- A divorce agreement or decree specifying any alimony or child-support payments.
If you have other sources of income — from self-employment, a side hustle, or a rental property — expect your lender to ask for documents such as receipts, profit-and-loss statements, and lease agreements.
Know what type of mortgage is right for you
There are different types of mortgages to consider. The right one for you will depend on your income, credit score, the type of home you want to buy, your location, and even your occupation.
For example, eligible veterans and active military members can get a VA mortgage with no down payment, and borrowers who qualify for an FHA loan can make a 3.5% down payment — even with a lower credit score.
Compare your options to decide which mortgage type is right for you.
Get prequalified for a loan
Once you have a rough budget in mind, get prequalified for a mortgage, says Mayer Dallal, managing director at MBANC, a mortgage lender based in Manhattan Beach, California.
Pre-qualification means that a lender has taken a cursory look at your credit and finances, and tentatively is willing to offer you a home loan.
Pre-qualification will show agents and sellers you’re serious about buying a home, Dallal says. “If you find your dream home, you’re ready to pounce — and that’s important in the competitive market we have right now,” he says.
“Don’t just go to the first lender and accept the terms they give you,” Dallal says. “Get quotes from two or three, because what they offer can vary.”
Start shopping for a home
Your real estate agent can pull listings for homes that match your budget and needs. And as you tour properties, you can see what you like and what you don’t — and adjust your specifications and expectations accordingly.
The Finish Line
When you first started wondering how to buy a house in a year, this moment may have seemed like it was never going to arrive. Now, when you find a home you want to buy, you’re ready to make a deal.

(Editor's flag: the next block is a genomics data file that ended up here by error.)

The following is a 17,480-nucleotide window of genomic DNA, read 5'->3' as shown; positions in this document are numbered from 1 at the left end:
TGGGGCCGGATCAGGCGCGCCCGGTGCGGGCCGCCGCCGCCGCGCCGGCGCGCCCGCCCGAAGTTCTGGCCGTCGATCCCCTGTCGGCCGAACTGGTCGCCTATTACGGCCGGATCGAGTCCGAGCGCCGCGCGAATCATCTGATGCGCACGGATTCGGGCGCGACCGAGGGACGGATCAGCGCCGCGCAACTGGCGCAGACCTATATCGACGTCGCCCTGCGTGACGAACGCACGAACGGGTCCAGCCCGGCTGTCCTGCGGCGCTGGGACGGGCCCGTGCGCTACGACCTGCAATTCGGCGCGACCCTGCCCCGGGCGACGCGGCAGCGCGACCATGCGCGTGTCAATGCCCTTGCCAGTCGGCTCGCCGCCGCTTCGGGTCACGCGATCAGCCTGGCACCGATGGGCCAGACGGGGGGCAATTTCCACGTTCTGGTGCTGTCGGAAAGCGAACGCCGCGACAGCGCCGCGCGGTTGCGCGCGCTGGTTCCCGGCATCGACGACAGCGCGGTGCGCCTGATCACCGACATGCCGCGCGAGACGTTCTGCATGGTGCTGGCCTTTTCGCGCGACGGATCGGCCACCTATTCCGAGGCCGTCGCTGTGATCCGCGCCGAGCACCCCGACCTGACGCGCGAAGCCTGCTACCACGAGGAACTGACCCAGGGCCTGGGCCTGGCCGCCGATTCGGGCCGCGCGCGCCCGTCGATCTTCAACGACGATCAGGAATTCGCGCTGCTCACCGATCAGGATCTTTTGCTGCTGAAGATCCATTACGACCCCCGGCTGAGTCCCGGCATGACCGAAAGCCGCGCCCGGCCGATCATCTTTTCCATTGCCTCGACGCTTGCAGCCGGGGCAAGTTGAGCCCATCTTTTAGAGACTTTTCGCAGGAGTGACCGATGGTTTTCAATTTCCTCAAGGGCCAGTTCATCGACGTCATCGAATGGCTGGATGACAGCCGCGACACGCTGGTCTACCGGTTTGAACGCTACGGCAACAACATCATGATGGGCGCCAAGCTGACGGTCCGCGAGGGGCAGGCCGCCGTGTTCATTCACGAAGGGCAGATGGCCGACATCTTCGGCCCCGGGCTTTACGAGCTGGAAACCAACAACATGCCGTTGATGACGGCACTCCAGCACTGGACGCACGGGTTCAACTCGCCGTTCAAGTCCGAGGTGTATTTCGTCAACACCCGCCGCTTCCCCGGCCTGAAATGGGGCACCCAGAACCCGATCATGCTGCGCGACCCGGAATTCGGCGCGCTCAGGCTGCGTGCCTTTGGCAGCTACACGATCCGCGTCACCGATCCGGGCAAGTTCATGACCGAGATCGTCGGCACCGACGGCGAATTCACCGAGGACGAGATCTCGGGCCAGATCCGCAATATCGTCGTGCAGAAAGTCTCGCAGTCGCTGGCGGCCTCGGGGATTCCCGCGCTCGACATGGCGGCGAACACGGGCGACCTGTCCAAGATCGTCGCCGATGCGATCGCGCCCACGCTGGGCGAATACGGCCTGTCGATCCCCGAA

Make an offer — or a few
To buy a home, you’ll need to put in an offer. This document outlines how much you are offering to pay for the property, and sets contingencies or conditions for the sale. If the seller accepts, you both will negotiate and sign a sales agreement based on the offer.
In a competitive market, you might not get the first home you make an offer on. According to the National Association of Realtors, the average home sold in 2021 received four offers, so expect to compete with other buyers.
Learn about the home inspection process
A home inspection usually is required by your lender, and can be valuable in telling you exactly what you’re buying.
The inspection evaluates the condition of the home’s major features, structures, systems, and appliances. The buyer typically pays for the inspection, and it may take a few weeks to complete.
If the inspection reveals major problems with the home, you may be able to renegotiate the price with the seller — or walk away if your sales agreement includes an inspection contingency.
Either way, you’ll have a much better idea of exactly what you’re buying.
Close the deal
After the sales agreement is signed, the closing process begins. It takes on average 49 days to complete, according to data from Ellie Mae.
Your mortgage lender will begin underwriting, which is the process where they verify your financial documentation and approve the final terms of your loan.
The lender likely will order an appraisal, to get an independent opinion on the home’s value, and a title search to ensure there are no other claims on the property.
Once the required inspections have taken place, the loan has been approved, and the title has been cleared, you can sign the paperwork that finalizes your status as a new homeowner.
Preparing to buy a home can be a lengthy process, from building a strong credit history to saving for a down payment over the years. Once you’ve made the decision to buy a house in a year, though, there are ways you can ensure the homebuying process is as smooth and successful as possible.